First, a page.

C1 PlayLab: What We’re Reading – Vol. 1
We recently kicked off the newest iteration of C1 PlayLab, and in the coming months, we’ll be using some of our time during our PlayLab Master Classes to discuss big ideas and current issues that are relevant to working playwrights. This month we are exploring the themes of Character and Identity — here are a few pieces of writing that will serve as a springboard for our conversation during this month’s PlayLab session.
A. Rey Pamatmat is our PlayLab guest this month, and this conversation is a great one to get us thinking about how one’s personal identity and experience can impact a play, as well as what it means to craft characters from a variety of backgrounds:
People need to be okay with labels evolving and redefining themselves. I also wish plays were experienced on their own. The context of the writer’s identity is totally exciting…afterward. Let that add to the conversation, not be it.
In these two posts, playwrights Kia Corthron, Jorge Ignacio Cortiñas, Kristoffer Diaz, Marcus Gardley, and several others all offer their thoughts on the ethics of writing characters from a different racial or ethnic identity than one’s self.
Are we ethically entitled to write outside of our own ethnicity (however we define any of those loaded terms)? If we do, are there any ground rules? Are we obligated to educate ourselves (even minimally) about a culture before assuming the authority to give voice to characters of that culture? Or is any such suggestion a hindrance to the creative process, at worst tantamount to censorship?
Tlaloc Rivas writes about cultural appropriation in the theatre, and gives some great steps for artists to follow so they can avoid it in their own work.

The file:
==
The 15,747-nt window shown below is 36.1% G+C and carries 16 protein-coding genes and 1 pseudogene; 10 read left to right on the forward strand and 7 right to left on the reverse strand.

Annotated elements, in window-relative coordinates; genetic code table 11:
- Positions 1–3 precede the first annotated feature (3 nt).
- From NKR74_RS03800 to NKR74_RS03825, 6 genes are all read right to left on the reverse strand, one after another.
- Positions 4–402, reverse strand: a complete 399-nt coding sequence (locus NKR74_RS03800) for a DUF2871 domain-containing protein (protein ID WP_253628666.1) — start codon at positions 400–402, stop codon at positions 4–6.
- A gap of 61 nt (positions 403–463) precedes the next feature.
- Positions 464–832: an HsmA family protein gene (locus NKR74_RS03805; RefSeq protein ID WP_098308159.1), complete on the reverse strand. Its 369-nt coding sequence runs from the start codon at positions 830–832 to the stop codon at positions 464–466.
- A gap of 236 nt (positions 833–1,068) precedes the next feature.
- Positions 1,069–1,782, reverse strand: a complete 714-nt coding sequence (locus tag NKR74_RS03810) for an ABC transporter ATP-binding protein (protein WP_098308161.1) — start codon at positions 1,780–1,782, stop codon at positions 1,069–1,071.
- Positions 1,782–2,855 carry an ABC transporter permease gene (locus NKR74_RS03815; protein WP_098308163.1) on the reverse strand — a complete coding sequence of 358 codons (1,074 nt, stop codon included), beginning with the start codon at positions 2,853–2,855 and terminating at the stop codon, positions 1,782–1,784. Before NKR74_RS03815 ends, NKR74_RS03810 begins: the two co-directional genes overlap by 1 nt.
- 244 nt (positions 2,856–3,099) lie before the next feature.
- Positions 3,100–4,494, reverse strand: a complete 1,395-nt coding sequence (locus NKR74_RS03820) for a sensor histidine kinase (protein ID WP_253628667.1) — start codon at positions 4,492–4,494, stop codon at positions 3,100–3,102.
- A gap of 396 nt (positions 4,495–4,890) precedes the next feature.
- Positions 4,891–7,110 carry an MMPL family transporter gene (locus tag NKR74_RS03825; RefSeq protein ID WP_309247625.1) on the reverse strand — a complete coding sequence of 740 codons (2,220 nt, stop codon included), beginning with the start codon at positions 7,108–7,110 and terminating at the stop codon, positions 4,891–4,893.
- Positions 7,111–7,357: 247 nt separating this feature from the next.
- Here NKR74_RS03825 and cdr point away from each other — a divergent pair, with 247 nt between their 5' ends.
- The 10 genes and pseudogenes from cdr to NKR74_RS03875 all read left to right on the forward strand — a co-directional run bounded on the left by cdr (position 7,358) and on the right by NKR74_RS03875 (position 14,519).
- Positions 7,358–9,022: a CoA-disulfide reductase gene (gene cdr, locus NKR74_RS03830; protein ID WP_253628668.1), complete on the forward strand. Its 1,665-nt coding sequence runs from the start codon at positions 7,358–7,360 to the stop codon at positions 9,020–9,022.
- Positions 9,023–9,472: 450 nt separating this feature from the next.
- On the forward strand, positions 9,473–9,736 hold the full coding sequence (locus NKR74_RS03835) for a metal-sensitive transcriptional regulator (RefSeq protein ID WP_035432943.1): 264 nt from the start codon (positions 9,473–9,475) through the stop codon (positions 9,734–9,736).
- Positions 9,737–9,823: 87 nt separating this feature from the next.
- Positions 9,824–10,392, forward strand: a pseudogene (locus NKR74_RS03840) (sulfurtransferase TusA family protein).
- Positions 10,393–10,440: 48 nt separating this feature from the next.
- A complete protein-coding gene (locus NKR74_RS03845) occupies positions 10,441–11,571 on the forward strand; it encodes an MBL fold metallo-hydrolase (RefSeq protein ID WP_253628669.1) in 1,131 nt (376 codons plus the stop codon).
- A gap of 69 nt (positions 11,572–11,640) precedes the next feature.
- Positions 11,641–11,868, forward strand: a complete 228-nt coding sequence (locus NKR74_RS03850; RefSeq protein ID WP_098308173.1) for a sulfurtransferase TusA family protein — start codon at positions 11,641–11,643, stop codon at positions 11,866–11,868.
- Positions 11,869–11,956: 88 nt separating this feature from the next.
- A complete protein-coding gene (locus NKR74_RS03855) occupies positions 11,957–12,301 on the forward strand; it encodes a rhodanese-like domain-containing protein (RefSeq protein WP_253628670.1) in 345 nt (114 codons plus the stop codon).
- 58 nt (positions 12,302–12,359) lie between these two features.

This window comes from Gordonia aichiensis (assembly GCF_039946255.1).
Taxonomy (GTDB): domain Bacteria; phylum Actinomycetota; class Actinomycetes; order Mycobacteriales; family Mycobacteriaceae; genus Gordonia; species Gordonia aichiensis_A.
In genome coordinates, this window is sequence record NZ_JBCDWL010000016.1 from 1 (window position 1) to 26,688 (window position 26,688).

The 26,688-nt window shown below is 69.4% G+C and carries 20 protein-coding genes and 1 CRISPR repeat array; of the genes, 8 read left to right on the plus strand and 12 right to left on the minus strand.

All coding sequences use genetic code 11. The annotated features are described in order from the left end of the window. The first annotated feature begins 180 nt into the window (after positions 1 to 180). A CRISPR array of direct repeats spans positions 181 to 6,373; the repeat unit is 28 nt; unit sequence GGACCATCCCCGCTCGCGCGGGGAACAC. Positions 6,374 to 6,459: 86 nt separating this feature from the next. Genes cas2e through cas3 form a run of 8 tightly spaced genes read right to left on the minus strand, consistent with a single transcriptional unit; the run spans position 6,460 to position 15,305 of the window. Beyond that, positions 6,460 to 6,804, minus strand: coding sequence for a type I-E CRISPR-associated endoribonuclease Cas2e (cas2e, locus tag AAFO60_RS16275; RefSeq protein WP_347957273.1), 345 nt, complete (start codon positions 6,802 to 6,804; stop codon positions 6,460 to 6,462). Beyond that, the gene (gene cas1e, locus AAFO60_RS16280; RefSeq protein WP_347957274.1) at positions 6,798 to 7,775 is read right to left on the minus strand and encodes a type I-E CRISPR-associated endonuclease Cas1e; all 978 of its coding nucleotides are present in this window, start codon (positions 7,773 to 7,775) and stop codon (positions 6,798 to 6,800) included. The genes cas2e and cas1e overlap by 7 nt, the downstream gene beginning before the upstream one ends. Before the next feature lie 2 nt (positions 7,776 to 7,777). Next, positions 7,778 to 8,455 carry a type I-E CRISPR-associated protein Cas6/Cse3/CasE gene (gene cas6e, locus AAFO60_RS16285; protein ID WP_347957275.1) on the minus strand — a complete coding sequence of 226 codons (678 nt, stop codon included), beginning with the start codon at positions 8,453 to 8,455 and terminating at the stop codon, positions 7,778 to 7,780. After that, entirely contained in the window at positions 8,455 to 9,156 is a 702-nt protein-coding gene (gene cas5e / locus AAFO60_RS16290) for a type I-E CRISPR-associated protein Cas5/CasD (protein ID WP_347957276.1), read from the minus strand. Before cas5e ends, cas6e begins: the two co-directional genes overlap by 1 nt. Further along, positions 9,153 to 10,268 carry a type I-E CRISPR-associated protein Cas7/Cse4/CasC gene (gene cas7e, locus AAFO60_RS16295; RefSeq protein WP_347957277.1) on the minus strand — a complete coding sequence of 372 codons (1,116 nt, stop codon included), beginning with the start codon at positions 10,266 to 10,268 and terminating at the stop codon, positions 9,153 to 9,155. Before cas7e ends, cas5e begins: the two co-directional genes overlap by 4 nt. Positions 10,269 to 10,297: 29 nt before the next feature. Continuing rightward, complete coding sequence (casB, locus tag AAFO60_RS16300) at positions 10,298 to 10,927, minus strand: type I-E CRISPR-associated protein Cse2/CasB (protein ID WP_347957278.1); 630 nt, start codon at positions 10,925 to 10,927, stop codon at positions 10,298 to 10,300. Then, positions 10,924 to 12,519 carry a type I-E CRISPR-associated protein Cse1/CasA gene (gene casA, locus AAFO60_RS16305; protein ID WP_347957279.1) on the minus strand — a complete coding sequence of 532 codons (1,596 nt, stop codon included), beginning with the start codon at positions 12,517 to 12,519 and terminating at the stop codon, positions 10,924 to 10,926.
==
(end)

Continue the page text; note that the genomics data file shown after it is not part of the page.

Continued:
It’s certainly understandable those of us in the theater, especially those charged with responsibilities for conceiving productions (writers, directors, dramaturgs, producers), grow exhausted swimming against the overwhelming cultural tide that urges those with authority to rest on their ethnic privilege. I don’t consider Mr. Brook, nor directors like Julie Taymor or Mary Zimmerman who freely adapt from and are inspired by third-world stories and techniques, “enemies” by any stretch of the imagination. But directors who make statements like the ones I’ve quoted from Mr. Brook give us pause, since they uncharacteristically represent a movement to disengage with a key question of artistic ethics—are we ready to progress through the twenty-first century with honesty, accountability, diversity and fidelity to the work, or are we simply playing a zero-sum game where my telling of the story is more important than its original cultural source and context?
Getting It Right: The Unsaid Things in Tribes via HowlRound
Ariel Baker-Gibbs essay explores the play Tribes and the way it handles a character who is deaf.
Playwright Nina Raine intends to explore how people are a part of this world by using different examples, and she does that very well, albeit with a markedly specific perspective. Is it really that the less said about something, the more significant it is? Or the more talk, the less substance? Do these principles apply to her treatment of marginal experiences such as deafness or mental illness? Or is Raine’s point that truly important things aren’t said at all, and should just be assumed?
A. Rey Pamatmat offers a few tips about how to write outside one’s own experience.
People often ask how I write x kinds of characters so well, where x has equaled everything from women to mathematicians to kids. I have never come up with a satisfying response. They want me to say my gayness gives me a special kinship to girls or I have a degree in fractal geometry or I’m quietly raising two tweens from some past life. But it doesn’t, I don’t, and I’m not.
Additional Viewing & Reading:
We won’t be discussing these links as specifically in class, but here are a few other resources for anyone who wants to dig in even more around conversations dealing with identity and who has the authority to tell a given story.